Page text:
Florida prepares for catastrophic flooding as Hurricane Ian approaches
TALLAHASSEE, Fla. — As Hurricane Ian strengthened and moved closer to Florida on Tuesday, government officials and residents began preparing for the worst.
More than two million people in Florida are under evacuation orders, including residents in almost 100 nursing homes in Pinellas County alone. Tampa International Airport suspended operations Tuesday, and hotels are turning tourists away. Florida emergency responders beefed up search-and-rescue efforts along the Gulf Coast in case the storm unleashes catastrophic flooding and deadly storm surges.
“If you’re ordered to evacuate, that’s a decision based on what we’re seeing with the storm and what your local officials are seeing with the storm and the potential impact for that part of the state,” Florida Gov. Ron DeSantis, a Republican, said during a press conference Tuesday. “That doesn’t mean you need to go all across God’s creation to evacuate — just get to the higher ground and get into a safe structure.”
Hurricane Ian is now expected to make landfall along Florida’s Gulf Coast as early as Wednesday. The latest forecast from the National Hurricane Center in Miami shows that Ian is expected to bring a storm surge of up to 8 feet in Tampa Bay before it moves inland and dumps 20 inches of rain as it crosses the state toward Daytona Beach. The storm surges could be as high as 12 feet where Ian is now expected to make landfall in Charlotte County.
The Florida governor warned that storm surge and flooding are some of the greatest threats.
“The Gulf is going to be very angry as this comes in, and you’re going to see that happening,” he said of the expected storm surge. “So the danger to life and limb is really from that surge and from that flooding, more so than the wind.”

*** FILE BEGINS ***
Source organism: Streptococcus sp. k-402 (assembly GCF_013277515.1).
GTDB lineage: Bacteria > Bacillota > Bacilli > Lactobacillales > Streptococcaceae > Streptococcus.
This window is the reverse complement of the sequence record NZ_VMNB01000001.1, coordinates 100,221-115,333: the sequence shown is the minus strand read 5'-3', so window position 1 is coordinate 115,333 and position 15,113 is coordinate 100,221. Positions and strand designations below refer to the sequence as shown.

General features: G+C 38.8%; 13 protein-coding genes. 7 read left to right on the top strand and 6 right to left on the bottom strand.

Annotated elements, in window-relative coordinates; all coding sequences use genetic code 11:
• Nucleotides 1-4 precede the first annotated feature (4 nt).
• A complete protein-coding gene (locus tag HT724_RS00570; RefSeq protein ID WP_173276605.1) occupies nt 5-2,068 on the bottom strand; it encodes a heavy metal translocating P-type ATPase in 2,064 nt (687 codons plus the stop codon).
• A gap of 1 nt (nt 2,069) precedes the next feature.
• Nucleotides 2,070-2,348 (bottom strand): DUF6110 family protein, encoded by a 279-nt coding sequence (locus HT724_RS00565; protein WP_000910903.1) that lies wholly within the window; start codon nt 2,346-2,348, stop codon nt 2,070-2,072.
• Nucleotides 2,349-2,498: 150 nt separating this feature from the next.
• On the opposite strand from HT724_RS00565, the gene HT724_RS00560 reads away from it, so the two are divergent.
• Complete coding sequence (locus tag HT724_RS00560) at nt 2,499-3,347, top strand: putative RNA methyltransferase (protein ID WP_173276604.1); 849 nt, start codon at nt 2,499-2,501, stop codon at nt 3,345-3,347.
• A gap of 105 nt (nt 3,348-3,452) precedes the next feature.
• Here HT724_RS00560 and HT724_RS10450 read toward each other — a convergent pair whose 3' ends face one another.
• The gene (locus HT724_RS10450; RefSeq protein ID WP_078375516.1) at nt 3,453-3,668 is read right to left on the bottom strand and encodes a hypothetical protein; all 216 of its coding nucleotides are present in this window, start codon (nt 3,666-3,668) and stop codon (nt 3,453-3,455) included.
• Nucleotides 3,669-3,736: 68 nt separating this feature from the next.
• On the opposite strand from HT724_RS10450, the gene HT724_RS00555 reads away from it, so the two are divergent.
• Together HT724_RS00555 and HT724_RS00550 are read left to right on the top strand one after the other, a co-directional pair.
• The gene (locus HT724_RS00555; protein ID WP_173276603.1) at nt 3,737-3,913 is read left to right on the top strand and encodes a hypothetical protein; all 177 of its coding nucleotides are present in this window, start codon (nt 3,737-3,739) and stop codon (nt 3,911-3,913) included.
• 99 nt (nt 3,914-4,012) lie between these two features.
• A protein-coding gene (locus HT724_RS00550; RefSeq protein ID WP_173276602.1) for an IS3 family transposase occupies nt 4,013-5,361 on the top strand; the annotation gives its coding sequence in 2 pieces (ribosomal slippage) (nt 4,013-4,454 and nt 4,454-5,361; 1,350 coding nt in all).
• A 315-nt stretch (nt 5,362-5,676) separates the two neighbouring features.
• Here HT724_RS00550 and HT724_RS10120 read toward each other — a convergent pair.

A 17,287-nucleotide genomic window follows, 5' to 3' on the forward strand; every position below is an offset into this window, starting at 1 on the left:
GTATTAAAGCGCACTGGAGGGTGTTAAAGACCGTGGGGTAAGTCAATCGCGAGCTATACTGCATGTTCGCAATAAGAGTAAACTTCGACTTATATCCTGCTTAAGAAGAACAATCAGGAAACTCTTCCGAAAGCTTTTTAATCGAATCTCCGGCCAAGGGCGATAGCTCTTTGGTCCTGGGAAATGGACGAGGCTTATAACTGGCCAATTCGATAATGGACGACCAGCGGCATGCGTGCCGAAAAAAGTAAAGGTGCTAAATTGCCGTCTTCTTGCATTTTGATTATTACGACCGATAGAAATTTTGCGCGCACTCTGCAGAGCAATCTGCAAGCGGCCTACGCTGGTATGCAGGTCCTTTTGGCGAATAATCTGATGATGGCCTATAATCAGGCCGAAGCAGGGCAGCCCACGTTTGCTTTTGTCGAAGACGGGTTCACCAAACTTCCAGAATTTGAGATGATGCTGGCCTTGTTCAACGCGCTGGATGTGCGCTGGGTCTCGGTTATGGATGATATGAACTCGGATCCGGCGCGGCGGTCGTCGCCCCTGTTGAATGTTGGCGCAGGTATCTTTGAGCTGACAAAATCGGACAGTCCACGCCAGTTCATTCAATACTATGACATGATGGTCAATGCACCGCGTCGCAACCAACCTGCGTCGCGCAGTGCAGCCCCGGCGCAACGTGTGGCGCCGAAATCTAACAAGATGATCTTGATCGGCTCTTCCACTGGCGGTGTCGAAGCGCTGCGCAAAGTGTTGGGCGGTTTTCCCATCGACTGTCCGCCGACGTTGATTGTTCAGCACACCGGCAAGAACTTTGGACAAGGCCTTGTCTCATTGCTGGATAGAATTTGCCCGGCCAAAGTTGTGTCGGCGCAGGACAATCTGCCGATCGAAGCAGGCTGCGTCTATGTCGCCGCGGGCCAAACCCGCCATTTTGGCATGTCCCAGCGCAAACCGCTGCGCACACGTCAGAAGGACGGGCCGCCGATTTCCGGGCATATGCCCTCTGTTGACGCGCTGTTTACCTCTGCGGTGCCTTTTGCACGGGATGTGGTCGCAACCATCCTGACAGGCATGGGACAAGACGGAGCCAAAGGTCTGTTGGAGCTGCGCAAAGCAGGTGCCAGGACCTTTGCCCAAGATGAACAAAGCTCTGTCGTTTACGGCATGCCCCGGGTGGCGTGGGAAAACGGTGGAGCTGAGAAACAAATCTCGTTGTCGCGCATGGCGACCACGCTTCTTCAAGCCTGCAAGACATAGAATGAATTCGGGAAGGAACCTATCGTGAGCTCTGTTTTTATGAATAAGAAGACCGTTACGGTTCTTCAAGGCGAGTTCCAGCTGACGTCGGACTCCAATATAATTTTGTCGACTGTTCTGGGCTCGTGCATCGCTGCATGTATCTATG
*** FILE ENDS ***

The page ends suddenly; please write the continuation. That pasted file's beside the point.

DeSantis also said residents across much of the state should expect power outages, gasoline shortages and downed cell phone towers.
Hurricane Ian is the first major hurricane to make a direct landfall on Tampa since 1946.
The Florida National Guard on Tuesday began prepping more helicopters and other aircraft to conduct rescue missions from the air. The National Guard had already begun making post-landfall plans to deliver supplies via air around Clearwater and St. Petersburg on Monday, but the shift in Ian’s path has expanded those efforts down the Gulf Coast. National Guard Major General James O. Eifert said he has asked other states for vehicles equipped to easily ford deep floodwaters.
“It kind of changes day to day as we see the updates on the hurricane and where it’s going to be,” Eifert said Tuesday, adding: “And what kind of potential damages and missions it might introduce for our forces.”
DeSantis summoned 5,000 Florida National Guard troops to assist in preparation efforts, and another 2,000 guardsmen have been brought in from other states. The governor said it was hard to say how deadly Ian will be for the state, but he encouraged residents to heed warnings from local officials if they are called to evacuate.
“When your local emergency officials are instituting an order for evacuation, the purpose of that is to protect people’s lives,” DeSantis said. “And the more people that heed that, the less likely that you’re going to see fatalities when you have major storm surge or flooding in those areas.”